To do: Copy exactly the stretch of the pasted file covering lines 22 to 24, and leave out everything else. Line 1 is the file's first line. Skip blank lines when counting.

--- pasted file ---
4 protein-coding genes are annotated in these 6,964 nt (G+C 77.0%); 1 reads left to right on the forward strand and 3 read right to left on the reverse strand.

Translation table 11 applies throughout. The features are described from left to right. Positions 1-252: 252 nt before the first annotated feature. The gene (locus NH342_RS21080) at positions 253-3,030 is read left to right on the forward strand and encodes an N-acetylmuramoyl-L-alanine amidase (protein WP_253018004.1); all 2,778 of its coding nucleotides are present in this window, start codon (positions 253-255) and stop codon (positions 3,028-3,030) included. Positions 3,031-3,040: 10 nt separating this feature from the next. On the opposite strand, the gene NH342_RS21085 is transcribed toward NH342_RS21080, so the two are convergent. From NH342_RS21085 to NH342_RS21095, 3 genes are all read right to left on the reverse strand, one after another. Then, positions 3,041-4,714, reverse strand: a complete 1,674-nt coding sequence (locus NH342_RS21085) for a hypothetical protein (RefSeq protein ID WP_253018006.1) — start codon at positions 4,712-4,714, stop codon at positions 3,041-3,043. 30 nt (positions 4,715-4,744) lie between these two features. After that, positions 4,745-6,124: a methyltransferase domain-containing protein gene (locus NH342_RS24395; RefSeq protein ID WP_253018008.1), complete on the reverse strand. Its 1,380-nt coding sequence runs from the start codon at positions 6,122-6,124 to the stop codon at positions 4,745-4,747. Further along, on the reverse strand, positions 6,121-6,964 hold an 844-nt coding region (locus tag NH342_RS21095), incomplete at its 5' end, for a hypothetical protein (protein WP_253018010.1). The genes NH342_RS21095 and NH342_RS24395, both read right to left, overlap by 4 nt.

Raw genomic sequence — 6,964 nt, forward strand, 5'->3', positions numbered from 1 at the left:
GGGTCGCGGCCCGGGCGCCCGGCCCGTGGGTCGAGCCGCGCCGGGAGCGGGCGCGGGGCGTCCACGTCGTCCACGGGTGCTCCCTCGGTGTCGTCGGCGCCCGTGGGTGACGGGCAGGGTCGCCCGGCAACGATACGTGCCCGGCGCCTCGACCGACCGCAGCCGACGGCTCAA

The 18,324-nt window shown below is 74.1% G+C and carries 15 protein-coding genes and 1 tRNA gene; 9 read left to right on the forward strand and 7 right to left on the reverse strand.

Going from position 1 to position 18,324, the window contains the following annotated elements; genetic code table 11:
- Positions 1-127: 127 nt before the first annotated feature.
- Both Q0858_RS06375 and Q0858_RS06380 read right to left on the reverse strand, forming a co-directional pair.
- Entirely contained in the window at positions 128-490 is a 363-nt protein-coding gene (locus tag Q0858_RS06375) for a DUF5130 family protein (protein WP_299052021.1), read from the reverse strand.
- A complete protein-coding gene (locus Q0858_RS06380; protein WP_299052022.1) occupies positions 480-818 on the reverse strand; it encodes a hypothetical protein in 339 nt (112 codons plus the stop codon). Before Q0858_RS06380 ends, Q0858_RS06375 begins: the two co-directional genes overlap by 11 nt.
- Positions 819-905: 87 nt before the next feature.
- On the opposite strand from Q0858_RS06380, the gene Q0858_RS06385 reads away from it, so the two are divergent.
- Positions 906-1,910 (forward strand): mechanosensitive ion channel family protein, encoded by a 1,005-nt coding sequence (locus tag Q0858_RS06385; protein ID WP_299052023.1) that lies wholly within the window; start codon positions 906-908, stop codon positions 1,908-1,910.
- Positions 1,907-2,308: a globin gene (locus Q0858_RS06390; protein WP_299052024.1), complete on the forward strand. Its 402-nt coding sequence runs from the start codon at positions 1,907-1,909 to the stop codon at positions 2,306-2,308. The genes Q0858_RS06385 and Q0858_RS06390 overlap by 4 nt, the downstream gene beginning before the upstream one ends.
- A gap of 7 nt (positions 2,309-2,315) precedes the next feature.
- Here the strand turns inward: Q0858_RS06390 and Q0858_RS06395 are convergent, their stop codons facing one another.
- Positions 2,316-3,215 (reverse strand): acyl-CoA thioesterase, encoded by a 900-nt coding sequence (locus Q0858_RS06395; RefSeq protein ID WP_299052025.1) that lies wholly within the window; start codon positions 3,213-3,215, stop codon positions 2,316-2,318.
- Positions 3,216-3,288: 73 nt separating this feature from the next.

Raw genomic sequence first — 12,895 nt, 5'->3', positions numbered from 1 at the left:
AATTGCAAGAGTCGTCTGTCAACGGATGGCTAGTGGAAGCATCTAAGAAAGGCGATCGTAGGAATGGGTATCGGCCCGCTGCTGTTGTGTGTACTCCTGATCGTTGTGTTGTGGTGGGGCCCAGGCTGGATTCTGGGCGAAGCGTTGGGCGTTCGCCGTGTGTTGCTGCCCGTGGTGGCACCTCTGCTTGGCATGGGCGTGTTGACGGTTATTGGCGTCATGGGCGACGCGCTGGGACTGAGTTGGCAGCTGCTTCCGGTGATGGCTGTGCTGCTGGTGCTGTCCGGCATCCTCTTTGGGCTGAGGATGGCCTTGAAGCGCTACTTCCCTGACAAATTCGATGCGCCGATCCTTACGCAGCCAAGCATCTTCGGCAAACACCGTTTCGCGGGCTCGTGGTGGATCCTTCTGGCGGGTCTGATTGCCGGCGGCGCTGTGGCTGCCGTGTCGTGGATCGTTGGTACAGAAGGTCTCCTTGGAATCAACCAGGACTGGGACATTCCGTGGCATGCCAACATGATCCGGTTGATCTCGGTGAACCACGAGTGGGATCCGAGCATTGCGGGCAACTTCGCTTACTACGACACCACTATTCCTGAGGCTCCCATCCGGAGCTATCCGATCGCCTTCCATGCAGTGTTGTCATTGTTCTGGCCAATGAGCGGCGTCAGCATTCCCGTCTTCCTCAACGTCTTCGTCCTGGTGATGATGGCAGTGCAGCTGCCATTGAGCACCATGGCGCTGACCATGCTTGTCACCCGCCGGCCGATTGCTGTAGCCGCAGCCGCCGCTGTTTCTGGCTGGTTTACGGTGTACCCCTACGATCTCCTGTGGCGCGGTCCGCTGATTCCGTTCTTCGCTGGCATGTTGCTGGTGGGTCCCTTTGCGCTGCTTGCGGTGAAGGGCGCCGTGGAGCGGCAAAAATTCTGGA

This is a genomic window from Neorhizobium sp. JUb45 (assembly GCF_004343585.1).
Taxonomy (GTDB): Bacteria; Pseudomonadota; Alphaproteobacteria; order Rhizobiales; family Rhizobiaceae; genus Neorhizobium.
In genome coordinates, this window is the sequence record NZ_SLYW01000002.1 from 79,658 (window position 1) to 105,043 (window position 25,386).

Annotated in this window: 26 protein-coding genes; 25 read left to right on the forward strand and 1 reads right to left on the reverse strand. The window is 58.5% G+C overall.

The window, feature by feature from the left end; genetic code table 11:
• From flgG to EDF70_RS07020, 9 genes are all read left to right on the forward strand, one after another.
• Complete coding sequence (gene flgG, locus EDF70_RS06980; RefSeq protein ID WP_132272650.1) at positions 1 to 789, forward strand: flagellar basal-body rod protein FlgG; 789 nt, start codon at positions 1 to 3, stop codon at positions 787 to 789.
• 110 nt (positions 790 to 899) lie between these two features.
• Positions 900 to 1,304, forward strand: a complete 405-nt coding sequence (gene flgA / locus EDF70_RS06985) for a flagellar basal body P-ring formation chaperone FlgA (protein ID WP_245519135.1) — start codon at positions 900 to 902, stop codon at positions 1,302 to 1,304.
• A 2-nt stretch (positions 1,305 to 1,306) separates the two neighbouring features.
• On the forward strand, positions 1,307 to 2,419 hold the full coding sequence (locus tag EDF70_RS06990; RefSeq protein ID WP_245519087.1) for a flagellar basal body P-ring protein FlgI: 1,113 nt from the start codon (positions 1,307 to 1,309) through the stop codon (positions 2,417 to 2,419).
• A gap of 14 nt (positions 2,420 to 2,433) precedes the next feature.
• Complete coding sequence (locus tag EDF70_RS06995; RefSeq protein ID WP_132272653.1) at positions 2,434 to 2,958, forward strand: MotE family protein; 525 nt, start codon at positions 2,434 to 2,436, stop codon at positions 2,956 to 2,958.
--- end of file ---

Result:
Taxonomy (GTDB): Bacteria; Pseudomonadota; Alphaproteobacteria; order Rhizobiales; family Rhizobiaceae; genus Neorhizobium.
In genome coordinates, this window is the sequence record NZ_SLYW01000002.1 from 79,658 (window position 1) to 105,043 (window position 25,386).

Annotated in this window: 26 protein-coding genes; 25 read left to right on the forward strand and 1 reads right to left on the reverse strand. The window is 58.5% G+C overall.